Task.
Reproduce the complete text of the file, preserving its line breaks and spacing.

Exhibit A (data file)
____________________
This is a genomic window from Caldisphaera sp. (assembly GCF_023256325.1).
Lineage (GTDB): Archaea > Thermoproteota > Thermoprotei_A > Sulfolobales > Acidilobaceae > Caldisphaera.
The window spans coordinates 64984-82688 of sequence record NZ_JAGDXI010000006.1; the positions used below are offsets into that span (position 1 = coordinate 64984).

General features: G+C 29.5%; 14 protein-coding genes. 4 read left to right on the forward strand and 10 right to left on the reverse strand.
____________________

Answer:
This is a genomic window from Caldisphaera sp. (assembly GCF_023256325.1).
Lineage (GTDB): Archaea > Thermoproteota > Thermoprotei_A > Sulfolobales > Acidilobaceae > Caldisphaera.
The window spans coordinates 64984-82688 of sequence record NZ_JAGDXI010000006.1; the positions used below are offsets into that span (position 1 = coordinate 64984).

General features: G+C 29.5%; 14 protein-coding genes. 4 read left to right on the forward strand and 10 right to left on the reverse strand.